Philippines, Sports, television

It’s College Hoops Season Again

The countdown to the much-anticipated college basketball season in the Philippines begins. Twelve days from now the NCAA’s 89th season gets underway, while the UAAP‘s 76th season starts the week after. The college basketball season begins earlier than usual because of the country’s hosting of the 2013 FIBA Asia Tournament, which commences in the first week of August.

The NCAA will have a new broadcast partner for Season 89. AksyonTV takes over as the main coveror of the league’s games after the AKTV on IBC block expired last May.  The change of network will not affect the league’s recent approach of scheduling games in the late afternoon/early evening slots. However the game days have yet to be determined. As with the previous year, at least two game dates will be played outside Metro Manila.

ABS-CBN Sports, through VHF channel Studio 23, will broadcast the UAAP games for the 14th consecutive season. Unlike in previous years, the weekday games for men’s basketball will now be held on Wednesdays, as opposed to Thursdays. The Wednesday-Saturday-Sunday game schedule has been used in the network’s coverage of women’s volleyball, and was used experimentally in men’s basketball last season. However this will be the first time that the league will employ a Wednesday-Saturday-Sunday schedule full-time in men’s basketball. For the fifth straight season, at least one men’s basketball championship game will be aired on ABS-CBN on a weekend.

De La Salle-College of Saint Benilde will host the NCAA’s 89th season, while Adamson University will host UAAP’s 76th season.

Sports, television, United States

The Spurs Are No Blockbuster

Spurs logo 2002–present

Ratings for the NBA Finals have been no cakewalk, especially when the San Antonio Spurs are involved. (Logo courtesy of NBA Properties)

The San Antonio Spurs under Tim Duncan and Gregg Popovich pride themselves in depth, teamwork and execution, qualities that resulted in four NBA championships. And those same qualities are also the reason why they are competing for a fifth championship at this time of the year.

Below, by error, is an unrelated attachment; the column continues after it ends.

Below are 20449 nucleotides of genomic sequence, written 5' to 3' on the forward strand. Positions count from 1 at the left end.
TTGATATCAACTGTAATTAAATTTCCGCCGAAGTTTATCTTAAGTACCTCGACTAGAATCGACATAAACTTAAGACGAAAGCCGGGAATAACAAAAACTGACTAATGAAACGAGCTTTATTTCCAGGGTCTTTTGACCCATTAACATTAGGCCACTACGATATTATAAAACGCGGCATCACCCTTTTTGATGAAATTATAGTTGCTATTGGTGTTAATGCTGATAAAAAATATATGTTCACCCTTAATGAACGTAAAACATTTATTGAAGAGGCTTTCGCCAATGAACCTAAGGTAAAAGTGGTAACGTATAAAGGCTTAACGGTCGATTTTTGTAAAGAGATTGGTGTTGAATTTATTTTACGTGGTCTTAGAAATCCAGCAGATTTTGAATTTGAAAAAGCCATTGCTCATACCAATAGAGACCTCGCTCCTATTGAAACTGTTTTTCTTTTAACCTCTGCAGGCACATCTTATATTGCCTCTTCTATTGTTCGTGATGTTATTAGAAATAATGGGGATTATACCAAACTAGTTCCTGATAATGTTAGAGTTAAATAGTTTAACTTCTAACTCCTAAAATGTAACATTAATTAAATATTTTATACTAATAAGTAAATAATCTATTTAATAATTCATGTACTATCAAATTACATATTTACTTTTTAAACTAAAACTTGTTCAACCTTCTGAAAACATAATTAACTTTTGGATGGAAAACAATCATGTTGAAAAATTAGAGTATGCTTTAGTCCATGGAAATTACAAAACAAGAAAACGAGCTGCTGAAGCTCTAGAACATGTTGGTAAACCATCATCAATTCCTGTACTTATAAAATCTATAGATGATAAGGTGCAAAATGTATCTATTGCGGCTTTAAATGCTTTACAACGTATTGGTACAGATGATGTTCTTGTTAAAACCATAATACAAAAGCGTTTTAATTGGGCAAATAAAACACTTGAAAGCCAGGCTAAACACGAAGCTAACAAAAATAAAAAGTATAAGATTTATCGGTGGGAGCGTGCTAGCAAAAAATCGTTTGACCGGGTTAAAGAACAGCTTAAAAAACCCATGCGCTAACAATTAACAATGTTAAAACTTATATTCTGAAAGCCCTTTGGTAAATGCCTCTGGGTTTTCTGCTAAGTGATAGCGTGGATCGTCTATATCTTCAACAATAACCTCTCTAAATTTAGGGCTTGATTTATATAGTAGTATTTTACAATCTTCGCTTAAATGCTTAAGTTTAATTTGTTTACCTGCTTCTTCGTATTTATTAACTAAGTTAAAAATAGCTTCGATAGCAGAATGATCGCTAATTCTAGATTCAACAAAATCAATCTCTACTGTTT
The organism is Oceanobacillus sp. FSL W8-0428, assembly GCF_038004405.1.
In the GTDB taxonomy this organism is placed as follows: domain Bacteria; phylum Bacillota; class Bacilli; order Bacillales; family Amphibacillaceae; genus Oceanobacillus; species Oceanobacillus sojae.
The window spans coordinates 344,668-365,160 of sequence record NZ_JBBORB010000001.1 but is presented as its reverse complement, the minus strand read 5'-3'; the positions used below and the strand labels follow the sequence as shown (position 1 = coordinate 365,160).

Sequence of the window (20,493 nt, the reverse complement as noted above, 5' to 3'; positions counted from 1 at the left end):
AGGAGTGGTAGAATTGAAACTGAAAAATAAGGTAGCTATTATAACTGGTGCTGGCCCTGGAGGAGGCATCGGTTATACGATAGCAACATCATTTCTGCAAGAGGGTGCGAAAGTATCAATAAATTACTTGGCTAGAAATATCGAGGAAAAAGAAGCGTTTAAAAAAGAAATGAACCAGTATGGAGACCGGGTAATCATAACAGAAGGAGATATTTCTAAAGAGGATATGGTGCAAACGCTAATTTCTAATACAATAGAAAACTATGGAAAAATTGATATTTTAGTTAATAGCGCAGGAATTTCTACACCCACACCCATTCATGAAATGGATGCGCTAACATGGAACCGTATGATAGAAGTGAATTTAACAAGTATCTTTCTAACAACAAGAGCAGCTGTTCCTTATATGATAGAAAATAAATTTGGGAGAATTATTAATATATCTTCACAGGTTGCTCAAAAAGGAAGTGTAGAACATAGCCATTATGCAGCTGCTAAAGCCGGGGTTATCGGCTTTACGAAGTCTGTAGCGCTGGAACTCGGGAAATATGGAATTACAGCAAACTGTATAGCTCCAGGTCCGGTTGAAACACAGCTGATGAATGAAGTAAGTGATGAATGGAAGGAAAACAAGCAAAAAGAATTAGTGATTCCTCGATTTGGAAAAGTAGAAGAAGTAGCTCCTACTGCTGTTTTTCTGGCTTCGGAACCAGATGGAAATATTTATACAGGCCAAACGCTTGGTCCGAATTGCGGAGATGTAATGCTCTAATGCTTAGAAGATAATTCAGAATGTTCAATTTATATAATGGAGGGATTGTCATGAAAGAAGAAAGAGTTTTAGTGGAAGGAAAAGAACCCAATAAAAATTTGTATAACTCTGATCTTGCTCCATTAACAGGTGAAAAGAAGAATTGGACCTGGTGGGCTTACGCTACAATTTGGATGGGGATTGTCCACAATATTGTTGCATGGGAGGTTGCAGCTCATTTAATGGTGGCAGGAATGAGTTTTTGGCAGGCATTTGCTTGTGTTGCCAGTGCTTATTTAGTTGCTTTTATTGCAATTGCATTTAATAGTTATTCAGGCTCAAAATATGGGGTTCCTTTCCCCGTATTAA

However, despite their success, they are not a ratings hit. Two of the four NBA Finals involving the Spurs registered the lowest average ratings in Finals history. The 2003 Finals against the New Jersey Nets had a 6.5 rating, while the 2007 Finals against the Cleveland Cavaliers had a 6.2 rating. This year’s series against the Miami Heat, like the Spurs’ prior appearances, is expected to rate just as low, despite the presence of LeBron James in the series.

There are two reasons why the Spurs have some of the NBA’s lowest-rated games or series. They are a small-market club, meaning that they play in a city with fewer average television sets than in cities such as Los Angeles, Boston, New York or Chicago. In addition, many criticize the Spurs’ ‘boring’ style, which emphasizes on Duncan running half-court sets each and every time. Such a slow pace would have adverse effects on the viewer’s interest.

While the Spurs lack a decent amount of viewership in the United States, globally this was not the case. The Spurs boast a good cast of foreign players to complement the team, thus viewers in France (Tony Parker), Argentina (Manu Ginobili), Brazil (Tiago Splitter), and Australia (Patty Mills) would tune in to see their popular countrymen play. Such diversity in flag and country should never be taken for granted, considering how the NBA’s global popularity has grown.

As the NBA Finals go on, it will be interesting to see how the Spurs would fare once more ratings-wise. If this were to be a short series, the ratings will be much lower; if long, it will either be even or high. Regardless, ratings for the NBA Finals will depend on how this series is played out, in terms of entertainment factor, drama, closeness of the matchups and series characters.